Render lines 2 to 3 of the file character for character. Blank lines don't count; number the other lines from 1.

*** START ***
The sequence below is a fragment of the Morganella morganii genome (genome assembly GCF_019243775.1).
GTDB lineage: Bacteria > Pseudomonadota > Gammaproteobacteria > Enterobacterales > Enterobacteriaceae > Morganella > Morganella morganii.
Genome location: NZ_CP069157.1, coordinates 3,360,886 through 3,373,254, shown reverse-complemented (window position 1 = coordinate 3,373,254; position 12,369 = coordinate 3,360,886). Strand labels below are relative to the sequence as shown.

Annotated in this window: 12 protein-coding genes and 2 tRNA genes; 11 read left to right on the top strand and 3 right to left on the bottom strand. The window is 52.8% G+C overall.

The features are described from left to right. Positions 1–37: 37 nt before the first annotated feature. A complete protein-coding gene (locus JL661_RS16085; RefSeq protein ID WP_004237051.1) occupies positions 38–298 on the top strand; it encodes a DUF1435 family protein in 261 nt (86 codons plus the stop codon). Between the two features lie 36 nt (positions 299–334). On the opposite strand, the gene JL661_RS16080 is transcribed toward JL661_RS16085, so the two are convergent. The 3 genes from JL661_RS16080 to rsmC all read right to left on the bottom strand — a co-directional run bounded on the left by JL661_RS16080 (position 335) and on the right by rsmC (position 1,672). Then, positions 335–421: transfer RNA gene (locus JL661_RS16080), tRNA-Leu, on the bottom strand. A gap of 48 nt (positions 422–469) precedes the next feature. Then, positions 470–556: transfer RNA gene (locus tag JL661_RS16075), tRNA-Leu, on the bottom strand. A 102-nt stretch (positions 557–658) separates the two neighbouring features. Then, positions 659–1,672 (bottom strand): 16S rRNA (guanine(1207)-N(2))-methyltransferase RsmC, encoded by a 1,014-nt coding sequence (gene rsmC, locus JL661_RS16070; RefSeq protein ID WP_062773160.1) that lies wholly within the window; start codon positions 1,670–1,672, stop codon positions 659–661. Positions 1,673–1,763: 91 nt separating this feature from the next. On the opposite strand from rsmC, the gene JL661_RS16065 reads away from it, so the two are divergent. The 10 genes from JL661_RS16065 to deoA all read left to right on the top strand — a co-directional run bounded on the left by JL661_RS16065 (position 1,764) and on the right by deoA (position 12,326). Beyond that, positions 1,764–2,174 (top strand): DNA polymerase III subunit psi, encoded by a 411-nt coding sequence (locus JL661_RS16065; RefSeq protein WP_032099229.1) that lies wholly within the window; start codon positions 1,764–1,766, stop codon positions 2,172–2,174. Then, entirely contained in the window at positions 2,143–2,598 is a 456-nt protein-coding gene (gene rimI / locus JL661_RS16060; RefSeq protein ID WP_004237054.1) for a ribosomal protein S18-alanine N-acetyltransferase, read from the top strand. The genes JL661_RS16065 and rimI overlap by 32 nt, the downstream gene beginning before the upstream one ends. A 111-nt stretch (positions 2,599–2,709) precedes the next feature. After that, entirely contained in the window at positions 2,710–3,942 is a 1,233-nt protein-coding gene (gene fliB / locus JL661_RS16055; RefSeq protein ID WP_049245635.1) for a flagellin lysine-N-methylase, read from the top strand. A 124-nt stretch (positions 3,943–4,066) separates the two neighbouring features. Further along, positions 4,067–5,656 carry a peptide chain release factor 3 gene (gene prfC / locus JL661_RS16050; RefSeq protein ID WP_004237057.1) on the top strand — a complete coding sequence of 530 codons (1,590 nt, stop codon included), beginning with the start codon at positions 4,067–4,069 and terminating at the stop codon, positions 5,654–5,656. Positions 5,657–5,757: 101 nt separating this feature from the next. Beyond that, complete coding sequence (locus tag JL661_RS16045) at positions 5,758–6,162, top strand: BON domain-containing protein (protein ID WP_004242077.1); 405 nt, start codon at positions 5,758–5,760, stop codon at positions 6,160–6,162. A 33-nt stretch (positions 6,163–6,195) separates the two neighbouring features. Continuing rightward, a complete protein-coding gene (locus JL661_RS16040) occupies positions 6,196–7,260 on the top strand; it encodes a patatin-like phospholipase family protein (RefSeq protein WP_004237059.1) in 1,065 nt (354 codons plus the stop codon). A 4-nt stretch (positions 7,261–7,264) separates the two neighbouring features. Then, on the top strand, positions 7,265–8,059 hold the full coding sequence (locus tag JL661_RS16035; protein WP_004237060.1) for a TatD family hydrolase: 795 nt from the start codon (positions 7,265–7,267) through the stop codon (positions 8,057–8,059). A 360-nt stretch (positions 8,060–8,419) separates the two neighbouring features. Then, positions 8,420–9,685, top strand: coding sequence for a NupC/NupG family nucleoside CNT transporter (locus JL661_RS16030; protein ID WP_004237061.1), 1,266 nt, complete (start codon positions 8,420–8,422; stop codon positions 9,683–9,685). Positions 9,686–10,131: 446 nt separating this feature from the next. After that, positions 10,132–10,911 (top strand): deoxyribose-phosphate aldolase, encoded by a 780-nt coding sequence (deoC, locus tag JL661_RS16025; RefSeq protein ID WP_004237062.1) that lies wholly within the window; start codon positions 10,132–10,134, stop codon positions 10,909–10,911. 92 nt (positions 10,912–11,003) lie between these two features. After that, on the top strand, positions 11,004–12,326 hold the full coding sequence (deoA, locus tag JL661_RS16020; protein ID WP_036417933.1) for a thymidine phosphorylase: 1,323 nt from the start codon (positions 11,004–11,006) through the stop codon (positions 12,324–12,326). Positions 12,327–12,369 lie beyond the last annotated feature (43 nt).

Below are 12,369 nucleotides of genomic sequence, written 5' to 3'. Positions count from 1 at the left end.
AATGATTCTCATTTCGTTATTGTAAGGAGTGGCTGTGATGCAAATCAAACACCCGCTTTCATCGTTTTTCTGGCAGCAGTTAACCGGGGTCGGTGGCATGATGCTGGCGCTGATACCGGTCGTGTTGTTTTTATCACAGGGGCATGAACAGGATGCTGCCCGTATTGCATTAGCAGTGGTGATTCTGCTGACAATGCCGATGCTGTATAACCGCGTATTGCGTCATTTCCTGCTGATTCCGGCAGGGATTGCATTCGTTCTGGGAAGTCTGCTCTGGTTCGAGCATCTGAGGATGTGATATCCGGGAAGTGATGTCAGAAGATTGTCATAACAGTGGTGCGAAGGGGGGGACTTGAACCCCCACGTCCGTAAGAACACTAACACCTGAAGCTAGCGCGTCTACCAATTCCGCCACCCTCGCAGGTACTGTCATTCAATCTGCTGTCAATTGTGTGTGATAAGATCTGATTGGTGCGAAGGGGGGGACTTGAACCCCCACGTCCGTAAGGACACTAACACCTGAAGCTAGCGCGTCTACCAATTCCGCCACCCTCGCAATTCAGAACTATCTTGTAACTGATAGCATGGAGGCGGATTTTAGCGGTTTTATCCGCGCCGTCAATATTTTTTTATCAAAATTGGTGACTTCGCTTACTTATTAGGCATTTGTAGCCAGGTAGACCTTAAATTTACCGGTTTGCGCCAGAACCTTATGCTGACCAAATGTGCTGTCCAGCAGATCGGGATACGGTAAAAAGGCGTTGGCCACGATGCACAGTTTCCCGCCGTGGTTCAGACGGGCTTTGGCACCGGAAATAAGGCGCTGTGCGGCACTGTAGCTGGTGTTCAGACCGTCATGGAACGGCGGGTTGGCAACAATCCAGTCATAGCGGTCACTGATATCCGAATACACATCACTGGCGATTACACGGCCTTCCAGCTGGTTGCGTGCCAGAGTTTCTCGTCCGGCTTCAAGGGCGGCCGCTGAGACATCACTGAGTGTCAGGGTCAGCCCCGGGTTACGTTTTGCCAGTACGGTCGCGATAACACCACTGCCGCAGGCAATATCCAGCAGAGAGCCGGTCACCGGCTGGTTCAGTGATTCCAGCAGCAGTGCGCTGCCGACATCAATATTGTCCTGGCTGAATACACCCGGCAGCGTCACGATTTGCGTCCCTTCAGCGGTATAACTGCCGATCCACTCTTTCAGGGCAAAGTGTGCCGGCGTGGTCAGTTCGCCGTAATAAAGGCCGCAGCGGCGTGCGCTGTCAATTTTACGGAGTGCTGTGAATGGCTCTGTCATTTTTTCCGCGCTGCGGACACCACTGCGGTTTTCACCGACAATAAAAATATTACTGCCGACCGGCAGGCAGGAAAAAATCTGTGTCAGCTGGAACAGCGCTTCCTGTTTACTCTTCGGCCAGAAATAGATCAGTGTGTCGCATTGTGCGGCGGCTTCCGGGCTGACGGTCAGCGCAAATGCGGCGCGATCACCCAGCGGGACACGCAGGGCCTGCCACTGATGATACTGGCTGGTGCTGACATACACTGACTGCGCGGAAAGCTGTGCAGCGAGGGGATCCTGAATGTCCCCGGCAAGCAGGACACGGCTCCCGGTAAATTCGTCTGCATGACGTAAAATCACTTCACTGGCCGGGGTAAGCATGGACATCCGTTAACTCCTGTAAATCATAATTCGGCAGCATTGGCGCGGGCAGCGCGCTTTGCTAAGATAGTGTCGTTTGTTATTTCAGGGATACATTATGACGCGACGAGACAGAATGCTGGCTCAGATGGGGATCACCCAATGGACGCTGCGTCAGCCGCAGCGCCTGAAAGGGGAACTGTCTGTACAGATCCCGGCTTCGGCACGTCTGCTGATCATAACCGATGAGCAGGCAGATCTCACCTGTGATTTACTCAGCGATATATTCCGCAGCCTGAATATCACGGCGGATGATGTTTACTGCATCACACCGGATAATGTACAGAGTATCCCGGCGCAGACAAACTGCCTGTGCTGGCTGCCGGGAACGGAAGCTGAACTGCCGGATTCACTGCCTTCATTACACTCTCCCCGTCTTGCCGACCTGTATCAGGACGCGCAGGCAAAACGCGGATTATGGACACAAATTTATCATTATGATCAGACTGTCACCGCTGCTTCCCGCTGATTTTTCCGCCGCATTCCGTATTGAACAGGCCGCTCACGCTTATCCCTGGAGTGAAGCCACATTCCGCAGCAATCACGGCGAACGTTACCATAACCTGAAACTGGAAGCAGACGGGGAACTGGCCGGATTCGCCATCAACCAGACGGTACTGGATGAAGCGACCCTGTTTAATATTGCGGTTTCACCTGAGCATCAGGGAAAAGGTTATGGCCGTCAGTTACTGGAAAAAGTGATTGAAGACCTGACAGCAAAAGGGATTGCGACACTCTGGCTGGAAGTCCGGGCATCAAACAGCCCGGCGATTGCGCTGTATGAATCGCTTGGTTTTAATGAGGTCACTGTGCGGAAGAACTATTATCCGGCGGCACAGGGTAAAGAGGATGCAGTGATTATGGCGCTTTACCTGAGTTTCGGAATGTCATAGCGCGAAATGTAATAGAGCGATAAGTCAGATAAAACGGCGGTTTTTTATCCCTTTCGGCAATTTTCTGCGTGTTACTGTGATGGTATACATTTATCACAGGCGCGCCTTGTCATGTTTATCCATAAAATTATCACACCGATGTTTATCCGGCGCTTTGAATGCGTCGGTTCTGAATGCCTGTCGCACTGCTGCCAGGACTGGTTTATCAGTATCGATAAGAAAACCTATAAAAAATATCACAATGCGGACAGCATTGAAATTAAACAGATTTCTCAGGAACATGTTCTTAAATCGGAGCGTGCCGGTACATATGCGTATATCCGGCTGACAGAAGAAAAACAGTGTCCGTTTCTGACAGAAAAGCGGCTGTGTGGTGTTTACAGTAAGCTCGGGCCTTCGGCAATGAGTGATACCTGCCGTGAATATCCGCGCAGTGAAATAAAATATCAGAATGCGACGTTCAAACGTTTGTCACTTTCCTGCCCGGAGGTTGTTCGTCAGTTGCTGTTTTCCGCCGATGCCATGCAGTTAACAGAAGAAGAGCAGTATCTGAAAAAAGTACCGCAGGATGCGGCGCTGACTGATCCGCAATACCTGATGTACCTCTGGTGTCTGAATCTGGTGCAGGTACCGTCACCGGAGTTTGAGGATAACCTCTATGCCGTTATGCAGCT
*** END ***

GTDB lineage: Bacteria > Pseudomonadota > Gammaproteobacteria > Enterobacterales > Enterobacteriaceae > Morganella > Morganella morganii.
Genome location: NZ_CP069157.1, coordinates 3,360,886 through 3,373,254, shown reverse-complemented (window position 1 = coordinate 3,373,254; position 12,369 = coordinate 3,360,886). Strand labels below are relative to the sequence as shown.